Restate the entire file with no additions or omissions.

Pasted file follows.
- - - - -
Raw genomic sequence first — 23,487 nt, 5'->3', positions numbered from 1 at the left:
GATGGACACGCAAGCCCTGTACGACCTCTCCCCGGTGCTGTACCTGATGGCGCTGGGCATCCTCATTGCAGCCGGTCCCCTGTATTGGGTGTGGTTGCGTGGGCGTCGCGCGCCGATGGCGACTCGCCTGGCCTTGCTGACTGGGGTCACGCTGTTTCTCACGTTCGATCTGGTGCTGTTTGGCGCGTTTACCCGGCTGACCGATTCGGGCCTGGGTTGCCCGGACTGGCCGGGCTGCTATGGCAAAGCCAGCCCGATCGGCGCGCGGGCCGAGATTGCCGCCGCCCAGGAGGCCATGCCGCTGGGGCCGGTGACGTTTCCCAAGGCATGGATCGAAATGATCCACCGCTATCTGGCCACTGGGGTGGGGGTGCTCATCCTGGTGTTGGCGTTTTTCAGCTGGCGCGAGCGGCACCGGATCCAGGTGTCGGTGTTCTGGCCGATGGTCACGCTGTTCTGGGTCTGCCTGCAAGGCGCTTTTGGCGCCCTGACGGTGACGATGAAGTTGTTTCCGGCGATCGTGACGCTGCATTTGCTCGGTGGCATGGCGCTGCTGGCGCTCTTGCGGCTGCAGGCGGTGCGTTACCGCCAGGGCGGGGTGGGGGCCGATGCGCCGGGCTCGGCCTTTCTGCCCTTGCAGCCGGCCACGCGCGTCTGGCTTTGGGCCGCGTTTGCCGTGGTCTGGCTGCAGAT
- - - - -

Raw genomic sequence first — 23,487 nt, 5'->3', positions numbered from 1 at the left:
GATGGACACGCAAGCCCTGTACGACCTCTCCCCGGTGCTGTACCTGATGGCGCTGGGCATCCTCATTGCAGCCGGTCCCCTGTATTGGGTGTGGTTGCGTGGGCGTCGCGCGCCGATGGCGACTCGCCTGGCCTTGCTGACTGGGGTCACGCTGTTTCTCACGTTCGATCTGGTGCTGTTTGGCGCGTTTACCCGGCTGACCGATTCGGGCCTGGGTTGCCCGGACTGGCCGGGCTGCTATGGCAAAGCCAGCCCGATCGGCGCGCGGGCCGAGATTGCCGCCGCCCAGGAGGCCATGCCGCTGGGGCCGGTGACGTTTCCCAAGGCATGGATCGAAATGATCCACCGCTATCTGGCCACTGGGGTGGGGGTGCTCATCCTGGTGTTGGCGTTTTTCAGCTGGCGCGAGCGGCACCGGATCCAGGTGTCGGTGTTCTGGCCGATGGTCACGCTGTTCTGGGTCTGCCTGCAAGGCGCTTTTGGCGCCCTGACGGTGACGATGAAGTTGTTTCCGGCGATCGTGACGCTGCATTTGCTCGGTGGCATGGCGCTGCTGGCGCTCTTGCGGCTGCAGGCGGTGCGTTACCGCCAGGGCGGGGTGGGGGCCGATGCGCCGGGCTCGGCCTTTCTGCCCTTGCAGCCGGCCACGCGCGTCTGGCTTTGGGCCGCGTTTGCCGTGGTCTGGCTGCAGAT